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Tracking Edith

Austro-British photographer who led a double life as a secret agent for the KGB is the subject of documentary directed by her own nephew - in cinemas Friday, July 27th

A ferris wheel. Silhouettes dancing through tunnels in Vienna. The effects of WW2 linger, corruption slipping through the cracks of public consciousness. If this sounds like British noir masterpiece The Third Man (Carol Reed, 1949), that’s intentional, as Peter Stephan Jungk’s new documentary Tracking Edith is all too aware of its resemblance to stories we have heard before.

Jungk, in this biography of his aunt, the KGB spy and street photographer Edith Tudor-Hart, attempts to consolidate these two sides of her life with the damage that she caused.

But is it a thriller? An inspirational story of a woman ahead of her time? There is a lack of tone that holds this film back from being more than a factual recounting of a life. Historians describe the KGB’s lack of ideology, so what then what did Edith stand for? Jungk’s closeness to the subject seems to conflicts with an illuminating story he wants to memorialise.

This isn’t helped by a lack of formal filmmaking. Among the large number of interviews, Jungk sometimes appears as interviewer, but sometimes they’re talking heads. It’s as though he can’t work out how to imprint his personality on the film, whether he needs to be present on screen to guide the story. This leads to a reliance, of course, on animated sequences. This is a reconstructive device so common as to be rote in the modern documentary. Here the animation is elementary and barely functional – the scenes have no character and rely on black and white to maneuvre their lack of development. Thematically, Jungk’s use of Edith’s photography is much more dramatic and illustrative of her personality.

Whenever we see Edith’s photographs there is a reminder of her apparatus, a hefty Rolleiflex shot front on. This is a fun motif, nodding to Dziga Vertov’s 1929 documentary Man With a Movie Camera (which gets a shout out along with some of the other early Soviet filmmakers). But a potentially fascinating early interview about her photographic style is ruined by the way it is presented on camera. The curator speaks directly about photographs which placed too far from the camera for the audience to parse details, and he presents the information to director rather than the camera, which takes away the impact as he isn’t telling us. Her photographs reminded me of the street photography Patrick Modiano describes in his triptych of novellas, Suspended Sentences. Those semi-autobiographical works interact the mysteries of the past with the uncertainty of the present. But Tracking Edith cannot pull of the same sophisticated inquiry.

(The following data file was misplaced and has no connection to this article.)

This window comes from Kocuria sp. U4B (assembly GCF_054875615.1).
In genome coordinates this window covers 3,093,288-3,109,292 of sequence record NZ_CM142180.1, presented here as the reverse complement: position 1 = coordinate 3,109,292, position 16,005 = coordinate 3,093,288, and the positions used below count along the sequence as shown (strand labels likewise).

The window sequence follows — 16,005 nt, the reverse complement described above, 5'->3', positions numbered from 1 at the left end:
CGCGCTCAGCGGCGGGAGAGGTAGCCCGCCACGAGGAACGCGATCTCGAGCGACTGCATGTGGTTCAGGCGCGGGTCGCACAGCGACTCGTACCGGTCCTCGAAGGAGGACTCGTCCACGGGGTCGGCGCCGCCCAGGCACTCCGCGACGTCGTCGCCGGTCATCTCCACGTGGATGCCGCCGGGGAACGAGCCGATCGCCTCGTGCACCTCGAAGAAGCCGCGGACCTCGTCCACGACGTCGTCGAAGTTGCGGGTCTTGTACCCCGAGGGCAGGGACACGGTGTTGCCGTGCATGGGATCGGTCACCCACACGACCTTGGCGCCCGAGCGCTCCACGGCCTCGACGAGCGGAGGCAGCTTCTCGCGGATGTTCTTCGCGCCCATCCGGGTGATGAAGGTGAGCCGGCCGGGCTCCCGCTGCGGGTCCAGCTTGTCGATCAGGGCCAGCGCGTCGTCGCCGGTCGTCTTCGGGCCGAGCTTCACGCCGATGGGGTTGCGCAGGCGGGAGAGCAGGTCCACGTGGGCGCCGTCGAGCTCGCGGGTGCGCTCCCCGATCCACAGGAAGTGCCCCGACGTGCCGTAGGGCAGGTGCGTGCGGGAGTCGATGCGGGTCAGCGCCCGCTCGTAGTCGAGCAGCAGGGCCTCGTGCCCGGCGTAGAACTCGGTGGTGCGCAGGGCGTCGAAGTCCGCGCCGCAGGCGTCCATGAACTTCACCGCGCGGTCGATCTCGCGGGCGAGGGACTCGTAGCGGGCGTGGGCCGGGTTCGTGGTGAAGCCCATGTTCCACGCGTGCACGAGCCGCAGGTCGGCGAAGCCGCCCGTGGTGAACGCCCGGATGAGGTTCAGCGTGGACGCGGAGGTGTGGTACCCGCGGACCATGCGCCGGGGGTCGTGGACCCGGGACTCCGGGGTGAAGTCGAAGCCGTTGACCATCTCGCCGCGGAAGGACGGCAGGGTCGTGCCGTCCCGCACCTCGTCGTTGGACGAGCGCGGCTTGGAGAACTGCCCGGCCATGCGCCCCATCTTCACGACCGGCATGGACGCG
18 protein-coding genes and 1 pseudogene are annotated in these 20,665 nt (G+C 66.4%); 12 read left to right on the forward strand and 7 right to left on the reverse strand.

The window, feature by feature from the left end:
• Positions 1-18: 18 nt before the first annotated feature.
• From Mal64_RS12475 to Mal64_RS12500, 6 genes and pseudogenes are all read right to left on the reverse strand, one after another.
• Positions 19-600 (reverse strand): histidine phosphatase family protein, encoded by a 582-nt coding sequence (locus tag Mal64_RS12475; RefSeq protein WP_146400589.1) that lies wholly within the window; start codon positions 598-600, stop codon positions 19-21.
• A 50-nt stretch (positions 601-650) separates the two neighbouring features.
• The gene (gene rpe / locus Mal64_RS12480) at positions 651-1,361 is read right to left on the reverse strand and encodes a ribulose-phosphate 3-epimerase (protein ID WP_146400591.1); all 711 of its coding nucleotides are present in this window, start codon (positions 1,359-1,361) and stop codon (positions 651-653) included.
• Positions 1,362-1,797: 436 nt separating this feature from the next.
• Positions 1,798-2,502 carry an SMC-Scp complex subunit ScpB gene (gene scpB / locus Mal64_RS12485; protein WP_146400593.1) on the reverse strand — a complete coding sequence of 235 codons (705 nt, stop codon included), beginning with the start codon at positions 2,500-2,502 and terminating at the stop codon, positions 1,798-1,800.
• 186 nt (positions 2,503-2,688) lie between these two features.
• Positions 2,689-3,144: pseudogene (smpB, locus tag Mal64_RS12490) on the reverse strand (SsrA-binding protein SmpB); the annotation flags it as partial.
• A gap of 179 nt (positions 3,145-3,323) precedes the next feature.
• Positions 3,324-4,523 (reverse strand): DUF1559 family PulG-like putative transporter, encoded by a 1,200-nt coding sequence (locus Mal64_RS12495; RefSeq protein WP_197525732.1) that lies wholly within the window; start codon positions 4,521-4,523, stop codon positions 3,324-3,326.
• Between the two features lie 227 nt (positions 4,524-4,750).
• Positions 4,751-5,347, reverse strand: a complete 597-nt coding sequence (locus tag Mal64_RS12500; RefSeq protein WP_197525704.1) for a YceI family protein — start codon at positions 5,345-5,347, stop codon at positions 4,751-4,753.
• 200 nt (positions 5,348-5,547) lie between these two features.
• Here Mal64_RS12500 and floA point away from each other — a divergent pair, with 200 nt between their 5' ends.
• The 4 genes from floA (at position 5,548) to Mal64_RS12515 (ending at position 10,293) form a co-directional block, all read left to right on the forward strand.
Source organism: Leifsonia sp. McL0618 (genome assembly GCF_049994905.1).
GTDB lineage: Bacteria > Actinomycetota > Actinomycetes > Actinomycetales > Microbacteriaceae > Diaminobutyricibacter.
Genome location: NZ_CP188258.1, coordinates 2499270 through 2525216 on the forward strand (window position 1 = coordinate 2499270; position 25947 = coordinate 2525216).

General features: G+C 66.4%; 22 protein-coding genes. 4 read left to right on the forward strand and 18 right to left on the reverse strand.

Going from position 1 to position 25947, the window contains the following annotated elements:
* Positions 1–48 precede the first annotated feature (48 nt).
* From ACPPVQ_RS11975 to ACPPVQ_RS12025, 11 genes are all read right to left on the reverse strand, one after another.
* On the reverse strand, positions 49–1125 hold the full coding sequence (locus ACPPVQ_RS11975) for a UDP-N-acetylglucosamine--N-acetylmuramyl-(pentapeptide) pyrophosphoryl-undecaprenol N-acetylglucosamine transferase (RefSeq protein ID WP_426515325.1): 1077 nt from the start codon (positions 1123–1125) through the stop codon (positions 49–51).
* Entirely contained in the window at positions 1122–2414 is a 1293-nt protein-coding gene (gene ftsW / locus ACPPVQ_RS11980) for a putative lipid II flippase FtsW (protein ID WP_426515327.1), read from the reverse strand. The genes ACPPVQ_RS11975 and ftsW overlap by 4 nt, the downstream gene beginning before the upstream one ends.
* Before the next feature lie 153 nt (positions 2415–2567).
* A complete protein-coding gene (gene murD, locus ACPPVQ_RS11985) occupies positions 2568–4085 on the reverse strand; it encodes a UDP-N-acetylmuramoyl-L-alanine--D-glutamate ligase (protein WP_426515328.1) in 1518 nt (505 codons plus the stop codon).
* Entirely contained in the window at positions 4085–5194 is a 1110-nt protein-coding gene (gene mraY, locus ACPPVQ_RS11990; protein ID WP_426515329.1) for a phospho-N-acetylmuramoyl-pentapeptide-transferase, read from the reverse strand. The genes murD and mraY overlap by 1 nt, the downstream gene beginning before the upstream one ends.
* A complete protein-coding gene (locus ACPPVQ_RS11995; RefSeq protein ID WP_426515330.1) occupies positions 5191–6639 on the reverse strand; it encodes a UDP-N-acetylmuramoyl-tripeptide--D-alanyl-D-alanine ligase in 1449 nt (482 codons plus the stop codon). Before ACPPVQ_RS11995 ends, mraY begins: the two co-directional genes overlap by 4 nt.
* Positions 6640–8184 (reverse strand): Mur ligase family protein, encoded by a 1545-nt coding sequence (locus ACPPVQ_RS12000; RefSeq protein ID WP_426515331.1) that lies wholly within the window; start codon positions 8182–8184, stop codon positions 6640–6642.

Instead we have, unintentionally, a portrait of the modern middle class in Germany. In the psychologists, historians and authors, we see what became of Edith’s world. A shame that the personality of director is not strong or awake enough to interrogate this. Considering she’s his aunt, he never addresses his own relationship with her. ‘Every family has its secrets. Some are never revealed.’ These first lines of voice over establish the theme of the film as a voyage of personal discovery. Yet his brief interactions with his family are as though with strangers. Polite, ineffectual. We never really find out what director is looking for. And so, we too find nothing.

Tracking Edith is in cinemas Friday, July 27th.

By Ben Flanagan - 24-07-2018

Ben’s a Bristol-based critic and podcaster who’s trying to watch and read everything, possibly at the expense of human interaction, definitely at the expense of his own sanity. Having graduated fr...

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